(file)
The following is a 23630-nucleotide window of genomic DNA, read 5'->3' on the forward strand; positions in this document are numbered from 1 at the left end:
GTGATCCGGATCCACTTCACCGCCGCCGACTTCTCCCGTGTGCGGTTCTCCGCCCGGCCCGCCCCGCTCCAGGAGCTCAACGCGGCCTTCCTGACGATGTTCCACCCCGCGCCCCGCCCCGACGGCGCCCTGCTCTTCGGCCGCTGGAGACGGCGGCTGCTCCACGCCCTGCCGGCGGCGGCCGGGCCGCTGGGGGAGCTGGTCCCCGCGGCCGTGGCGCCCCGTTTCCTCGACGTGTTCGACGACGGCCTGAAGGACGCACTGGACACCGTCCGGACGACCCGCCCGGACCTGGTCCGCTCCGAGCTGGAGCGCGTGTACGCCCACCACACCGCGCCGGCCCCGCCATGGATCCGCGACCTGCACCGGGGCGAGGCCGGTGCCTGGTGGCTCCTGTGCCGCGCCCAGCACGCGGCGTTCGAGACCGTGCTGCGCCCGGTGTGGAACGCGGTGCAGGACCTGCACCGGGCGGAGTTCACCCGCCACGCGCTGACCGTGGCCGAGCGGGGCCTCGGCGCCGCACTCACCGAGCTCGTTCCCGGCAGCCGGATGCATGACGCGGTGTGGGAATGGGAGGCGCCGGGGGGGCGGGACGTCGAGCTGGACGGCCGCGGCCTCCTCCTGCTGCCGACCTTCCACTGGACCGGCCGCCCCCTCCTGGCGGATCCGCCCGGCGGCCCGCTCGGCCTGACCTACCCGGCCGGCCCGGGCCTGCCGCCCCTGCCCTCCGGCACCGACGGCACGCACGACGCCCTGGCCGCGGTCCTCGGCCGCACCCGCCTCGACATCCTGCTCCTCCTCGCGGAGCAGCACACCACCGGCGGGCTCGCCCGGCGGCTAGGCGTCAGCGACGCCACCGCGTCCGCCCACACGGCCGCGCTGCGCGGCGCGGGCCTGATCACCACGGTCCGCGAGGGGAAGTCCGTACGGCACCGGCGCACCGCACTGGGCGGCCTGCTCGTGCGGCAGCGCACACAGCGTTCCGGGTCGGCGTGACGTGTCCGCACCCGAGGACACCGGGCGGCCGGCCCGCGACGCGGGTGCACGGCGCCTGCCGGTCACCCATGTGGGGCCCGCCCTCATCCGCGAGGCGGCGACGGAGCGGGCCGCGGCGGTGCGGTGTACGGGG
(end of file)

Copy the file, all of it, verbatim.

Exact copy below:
The following is a 23630-nucleotide window of genomic DNA, read 5'->3' on the forward strand; positions in this document are numbered from 1 at the left end:
GTGATCCGGATCCACTTCACCGCCGCCGACTTCTCCCGTGTGCGGTTCTCCGCCCGGCCCGCCCCGCTCCAGGAGCTCAACGCGGCCTTCCTGACGATGTTCCACCCCGCGCCCCGCCCCGACGGCGCCCTGCTCTTCGGCCGCTGGAGACGGCGGCTGCTCCACGCCCTGCCGGCGGCGGCCGGGCCGCTGGGGGAGCTGGTCCCCGCGGCCGTGGCGCCCCGTTTCCTCGACGTGTTCGACGACGGCCTGAAGGACGCACTGGACACCGTCCGGACGACCCGCCCGGACCTGGTCCGCTCCGAGCTGGAGCGCGTGTACGCCCACCACACCGCGCCGGCCCCGCCATGGATCCGCGACCTGCACCGGGGCGAGGCCGGTGCCTGGTGGCTCCTGTGCCGCGCCCAGCACGCGGCGTTCGAGACCGTGCTGCGCCCGGTGTGGAACGCGGTGCAGGACCTGCACCGGGCGGAGTTCACCCGCCACGCGCTGACCGTGGCCGAGCGGGGCCTCGGCGCCGCACTCACCGAGCTCGTTCCCGGCAGCCGGATGCATGACGCGGTGTGGGAATGGGAGGCGCCGGGGGGGCGGGACGTCGAGCTGGACGGCCGCGGCCTCCTCCTGCTGCCGACCTTCCACTGGACCGGCCGCCCCCTCCTGGCGGATCCGCCCGGCGGCCCGCTCGGCCTGACCTACCCGGCCGGCCCGGGCCTGCCGCCCCTGCCCTCCGGCACCGACGGCACGCACGACGCCCTGGCCGCGGTCCTCGGCCGCACCCGCCTCGACATCCTGCTCCTCCTCGCGGAGCAGCACACCACCGGCGGGCTCGCCCGGCGGCTAGGCGTCAGCGACGCCACCGCGTCCGCCCACACGGCCGCGCTGCGCGGCGCGGGCCTGATCACCACGGTCCGCGAGGGGAAGTCCGTACGGCACCGGCGCACCGCACTGGGCGGCCTGCTCGTGCGGCAGCGCACACAGCGTTCCGGGTCGGCGTGACGTGTCCGCACCCGAGGACACCGGGCGGCCGGCCCGCGACGCGGGTGCACGGCGCCTGCCGGTCACCCATGTGGGGCCCGCCCTCATCCGCGAGGCGGCGACGGAGCGGGCCGCGGCGGTGCGGTGTACGGGG